U.S. authorities investigate bomb found in mailbox at Soros’ N.Y. home


NEW YORK (Reuters) – Federal agents on Tuesday were investigating an explosive device that was found in a mailbox outside a New York home owned by billionaire financier George Soros.

Soros, one of the world’s biggest donors to liberal groups and causes, was not there at the time. He has become a hated figure among some right-wing activists in the United States and Eastern Europe, and the target of a hostile media campaign by the nationalist government in his native Hungary.

An employee at the home in Katonah, an upscale hamlet about 41 miles (66 km) north of New York City, opened a package at around 3:45 p.m. ET (1945 GMT) on Monday to find what appeared to be an explosive device, the Bedford Police Department said.

Bomb squad technicians detonated it in a nearby wooded area, police said.

Federal investigators treated the package as a possible improvised explosive device but its components and construction were still being investigated, a law enforcement official familiar with the investigation said.

There was no warning of a possible threat to Soros, and there was no continuing threat to Soros or the public, the official said.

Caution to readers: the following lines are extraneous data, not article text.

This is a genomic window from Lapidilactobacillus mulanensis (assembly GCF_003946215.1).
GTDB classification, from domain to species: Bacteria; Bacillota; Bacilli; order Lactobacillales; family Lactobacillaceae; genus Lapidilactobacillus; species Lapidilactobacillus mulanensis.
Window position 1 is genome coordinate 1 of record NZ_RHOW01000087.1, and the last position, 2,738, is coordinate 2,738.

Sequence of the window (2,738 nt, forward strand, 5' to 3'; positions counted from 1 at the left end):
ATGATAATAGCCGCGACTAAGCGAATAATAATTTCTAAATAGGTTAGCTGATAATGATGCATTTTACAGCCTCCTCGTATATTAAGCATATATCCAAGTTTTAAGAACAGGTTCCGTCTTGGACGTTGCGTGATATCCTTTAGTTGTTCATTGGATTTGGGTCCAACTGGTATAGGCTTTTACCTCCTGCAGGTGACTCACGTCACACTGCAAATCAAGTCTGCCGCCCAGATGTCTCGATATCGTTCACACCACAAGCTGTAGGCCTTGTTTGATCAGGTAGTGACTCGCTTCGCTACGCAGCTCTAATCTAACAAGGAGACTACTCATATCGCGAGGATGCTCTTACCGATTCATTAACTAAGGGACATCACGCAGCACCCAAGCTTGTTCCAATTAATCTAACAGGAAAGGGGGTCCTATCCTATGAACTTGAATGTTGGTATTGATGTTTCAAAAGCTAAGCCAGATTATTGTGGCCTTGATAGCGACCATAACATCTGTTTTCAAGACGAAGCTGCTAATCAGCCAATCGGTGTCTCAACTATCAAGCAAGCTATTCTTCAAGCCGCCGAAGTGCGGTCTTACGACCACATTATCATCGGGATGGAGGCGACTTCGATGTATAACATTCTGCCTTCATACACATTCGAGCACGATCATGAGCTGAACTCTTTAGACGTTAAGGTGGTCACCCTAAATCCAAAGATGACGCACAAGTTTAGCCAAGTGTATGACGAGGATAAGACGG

FILE PHOTO: Business magnate George Soros arrives to speak at the Open Russia Club in London, Britain June 20, 2016. REUTERS/Luke MacGregor/File Photo

The FBI’s New York field office did not respond to a request for comment.

It was not clear whether the device was functional, if the package was addressed to Soros or whether it was sent through the mail or left at the mailbox by someone.

Images of the address published by Google Maps show a mailbox on the side of the road in front of a gated driveway.

Soros has donated billions of dollars to his Open Society Foundations, a grant-making organization that funds civil society groups around the world. It has clashed with Hungary’s government over its restrictions on immigration and asylum seekers.

The foundation released a statement attributing the incident to degraded political discourse in countries around the world.

“In this climate of fear, falsehoods and rising authoritarianism, just voicing your views can draw death threats,” the foundation said. “George Soros deplores violence of any kind, and urges politicians across the political spectrum to tone down their rhetoric.”

A Jew who survived the Nazi occupation of Hungary, Soros is a frequent target of anti-Semitic conspiracy theories that circulate in right-wing forums online.

U.S. President Donald Trump, a Republican, said earlier this month that Soros paid protesters who confronted senators at hearings for Trump’s Supreme Court nominee, Brett Kavanaugh. Trump did not cite any evidence. The Soros foundation denied the claim.

Reporting by Brendan O’Brien in Milwaukee; Additional reporting by Mark Hosenball in Washington and Jonathan Allen, Jennifer Ablan and Peter Szekely in New York; Editing by Bernadette Baum and Jeffrey Benkoe

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